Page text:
hospital the day before brother Charles died. We had the remains embalmed
and sent to Orwell. Ohio. I remained in Washington one da_\-, and then
returned to my regiment. Colonel Lloyd did not know that I had secured a
pass until I reported to him; and to say that he was mad would l)e putting it
very mildly; and I think he never knew how I came by the pass.

Soon after my return we were ordered to Potomac Creek station, on the
R. & P. R. This was an ideal camping ground, and we were put thmugh a


niDSt vigorous drill on horseback liy that prince of driU masters. Colonel Duffie.
It was some time in the month of March that we were reviewed by General
Burnside, preparatory to the "mud march," so called. Not long after the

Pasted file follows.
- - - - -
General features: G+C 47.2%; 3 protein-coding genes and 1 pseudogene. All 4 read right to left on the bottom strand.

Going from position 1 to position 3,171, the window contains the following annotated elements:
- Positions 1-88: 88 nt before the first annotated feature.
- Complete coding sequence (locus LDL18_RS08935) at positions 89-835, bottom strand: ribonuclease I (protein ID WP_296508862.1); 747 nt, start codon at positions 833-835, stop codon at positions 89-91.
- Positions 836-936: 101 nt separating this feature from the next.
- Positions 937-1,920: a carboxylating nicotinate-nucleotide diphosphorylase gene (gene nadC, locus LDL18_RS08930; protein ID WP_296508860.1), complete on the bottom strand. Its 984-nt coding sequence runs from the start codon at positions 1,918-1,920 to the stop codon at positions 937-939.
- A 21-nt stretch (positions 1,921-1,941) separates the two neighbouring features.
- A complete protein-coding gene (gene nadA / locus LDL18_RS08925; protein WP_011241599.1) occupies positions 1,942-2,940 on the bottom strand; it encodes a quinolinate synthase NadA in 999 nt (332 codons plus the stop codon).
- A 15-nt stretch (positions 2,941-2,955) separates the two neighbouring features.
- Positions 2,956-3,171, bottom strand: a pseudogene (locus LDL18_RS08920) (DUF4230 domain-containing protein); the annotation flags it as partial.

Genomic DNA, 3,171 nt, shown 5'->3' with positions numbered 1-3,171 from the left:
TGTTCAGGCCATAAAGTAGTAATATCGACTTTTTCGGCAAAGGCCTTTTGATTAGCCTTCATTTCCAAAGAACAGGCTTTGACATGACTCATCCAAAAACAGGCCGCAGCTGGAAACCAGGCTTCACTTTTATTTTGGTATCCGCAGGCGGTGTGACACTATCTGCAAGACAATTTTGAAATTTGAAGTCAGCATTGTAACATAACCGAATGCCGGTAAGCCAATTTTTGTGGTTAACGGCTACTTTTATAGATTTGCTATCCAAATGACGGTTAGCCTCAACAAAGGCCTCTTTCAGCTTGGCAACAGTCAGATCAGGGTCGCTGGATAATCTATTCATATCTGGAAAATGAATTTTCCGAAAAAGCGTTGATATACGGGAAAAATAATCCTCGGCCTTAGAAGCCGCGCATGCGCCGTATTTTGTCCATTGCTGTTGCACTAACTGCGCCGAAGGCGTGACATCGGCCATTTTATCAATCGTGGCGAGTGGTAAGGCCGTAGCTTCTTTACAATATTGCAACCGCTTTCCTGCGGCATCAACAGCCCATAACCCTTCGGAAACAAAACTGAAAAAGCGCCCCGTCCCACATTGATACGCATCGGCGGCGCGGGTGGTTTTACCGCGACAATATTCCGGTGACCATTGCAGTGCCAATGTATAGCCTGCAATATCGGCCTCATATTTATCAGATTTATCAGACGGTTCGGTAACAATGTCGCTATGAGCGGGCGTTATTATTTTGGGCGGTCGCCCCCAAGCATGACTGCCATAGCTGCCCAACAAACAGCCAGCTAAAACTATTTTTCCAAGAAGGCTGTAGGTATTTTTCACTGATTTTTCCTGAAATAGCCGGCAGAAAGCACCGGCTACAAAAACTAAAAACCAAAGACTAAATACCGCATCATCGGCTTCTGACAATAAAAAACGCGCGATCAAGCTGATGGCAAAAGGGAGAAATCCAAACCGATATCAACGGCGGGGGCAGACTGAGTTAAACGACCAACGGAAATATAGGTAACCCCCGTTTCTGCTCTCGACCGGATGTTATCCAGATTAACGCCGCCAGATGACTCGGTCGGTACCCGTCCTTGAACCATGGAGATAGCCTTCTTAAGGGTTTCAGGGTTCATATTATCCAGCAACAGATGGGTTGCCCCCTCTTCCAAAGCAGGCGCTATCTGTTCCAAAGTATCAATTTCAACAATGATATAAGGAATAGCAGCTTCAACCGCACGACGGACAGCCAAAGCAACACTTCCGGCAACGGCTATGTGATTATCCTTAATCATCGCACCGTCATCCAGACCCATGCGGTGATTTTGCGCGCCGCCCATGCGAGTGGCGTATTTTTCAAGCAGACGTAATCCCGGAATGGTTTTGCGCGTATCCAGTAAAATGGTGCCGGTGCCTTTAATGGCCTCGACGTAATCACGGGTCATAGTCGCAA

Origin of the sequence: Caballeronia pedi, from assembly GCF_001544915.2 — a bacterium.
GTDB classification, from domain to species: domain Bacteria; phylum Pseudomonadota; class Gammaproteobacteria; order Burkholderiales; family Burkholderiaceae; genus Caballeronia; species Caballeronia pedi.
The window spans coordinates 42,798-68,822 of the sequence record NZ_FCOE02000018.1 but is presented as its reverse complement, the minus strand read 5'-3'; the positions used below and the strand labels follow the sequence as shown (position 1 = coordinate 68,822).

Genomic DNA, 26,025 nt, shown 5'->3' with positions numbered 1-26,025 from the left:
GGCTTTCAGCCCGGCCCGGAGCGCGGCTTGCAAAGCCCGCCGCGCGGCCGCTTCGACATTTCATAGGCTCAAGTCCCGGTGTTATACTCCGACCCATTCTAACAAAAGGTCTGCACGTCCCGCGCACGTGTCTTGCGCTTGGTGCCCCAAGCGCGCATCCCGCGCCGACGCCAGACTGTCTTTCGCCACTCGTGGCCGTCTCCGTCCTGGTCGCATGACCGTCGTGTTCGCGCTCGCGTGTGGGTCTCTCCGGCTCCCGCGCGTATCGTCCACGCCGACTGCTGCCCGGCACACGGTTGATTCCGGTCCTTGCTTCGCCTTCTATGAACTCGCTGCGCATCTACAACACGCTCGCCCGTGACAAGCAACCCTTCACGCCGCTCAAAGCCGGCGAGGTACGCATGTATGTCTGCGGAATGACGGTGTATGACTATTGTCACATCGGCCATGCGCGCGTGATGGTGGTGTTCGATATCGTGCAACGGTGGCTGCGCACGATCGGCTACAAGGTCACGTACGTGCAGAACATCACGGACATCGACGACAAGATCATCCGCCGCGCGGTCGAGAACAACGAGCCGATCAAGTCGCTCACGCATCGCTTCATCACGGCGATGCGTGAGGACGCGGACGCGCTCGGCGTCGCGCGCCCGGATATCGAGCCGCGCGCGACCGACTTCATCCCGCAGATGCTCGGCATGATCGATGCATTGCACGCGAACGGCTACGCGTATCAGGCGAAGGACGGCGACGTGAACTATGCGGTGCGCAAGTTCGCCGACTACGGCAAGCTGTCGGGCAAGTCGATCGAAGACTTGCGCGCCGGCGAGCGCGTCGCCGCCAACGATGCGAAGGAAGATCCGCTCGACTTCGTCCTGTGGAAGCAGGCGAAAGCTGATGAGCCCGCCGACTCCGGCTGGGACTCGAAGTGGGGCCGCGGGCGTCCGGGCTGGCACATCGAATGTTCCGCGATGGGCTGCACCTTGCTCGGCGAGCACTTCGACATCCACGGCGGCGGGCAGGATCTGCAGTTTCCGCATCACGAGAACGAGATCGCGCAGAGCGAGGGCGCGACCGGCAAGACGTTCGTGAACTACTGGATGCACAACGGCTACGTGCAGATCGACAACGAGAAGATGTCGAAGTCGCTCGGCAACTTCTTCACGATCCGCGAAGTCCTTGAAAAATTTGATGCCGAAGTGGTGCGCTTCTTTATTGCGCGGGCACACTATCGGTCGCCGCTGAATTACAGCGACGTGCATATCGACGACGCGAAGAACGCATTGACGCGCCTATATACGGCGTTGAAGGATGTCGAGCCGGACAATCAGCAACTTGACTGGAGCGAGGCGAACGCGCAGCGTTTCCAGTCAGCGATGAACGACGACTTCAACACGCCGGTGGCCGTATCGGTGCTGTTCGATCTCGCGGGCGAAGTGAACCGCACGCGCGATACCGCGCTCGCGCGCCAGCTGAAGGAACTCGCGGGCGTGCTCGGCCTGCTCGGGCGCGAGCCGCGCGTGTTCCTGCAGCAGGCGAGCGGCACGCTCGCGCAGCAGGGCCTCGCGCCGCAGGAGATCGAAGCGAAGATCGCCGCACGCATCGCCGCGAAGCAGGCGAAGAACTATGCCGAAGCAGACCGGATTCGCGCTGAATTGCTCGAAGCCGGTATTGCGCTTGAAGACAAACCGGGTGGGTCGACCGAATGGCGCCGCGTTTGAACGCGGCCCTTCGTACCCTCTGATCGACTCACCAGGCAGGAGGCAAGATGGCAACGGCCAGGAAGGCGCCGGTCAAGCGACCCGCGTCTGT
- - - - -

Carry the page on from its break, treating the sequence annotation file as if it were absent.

"mud march" Burnside was relieved of command, General "Joe" Hooker
being his successor, and everything in the Army of the Potomac w'as run on
the high-pressure principle. Horse-racing, hurdle-races, dances at headquar-
ters, etc., were a common thing. It reminded one very much of the description
of the last days of Claudius Ciesar's reign, with the persecutions left out.
This was kept up until the battle of Chancellorsville, May i, 1863.

About the first of March, 1863, General Averill took command of our
di\-ision, and Colonel Duffie command of the brigade. On the i6th of March
we were sent out to reconnoiter the enemy in force. On the morning of the
17th we arrived at Kelly"s Ford, after a hard march of one day and night,
in a drizzling rain, and our boys were not feeling very lively. We were con-
fronted in our way h< crds^ing the river with three formidable obstacles: First,
the river was very much -w > >llcn by reason of heavy rains; secondly, the enemy
had filled the ford on Uic cast Mde Ijy felling trees in it; and thirdly, there w-as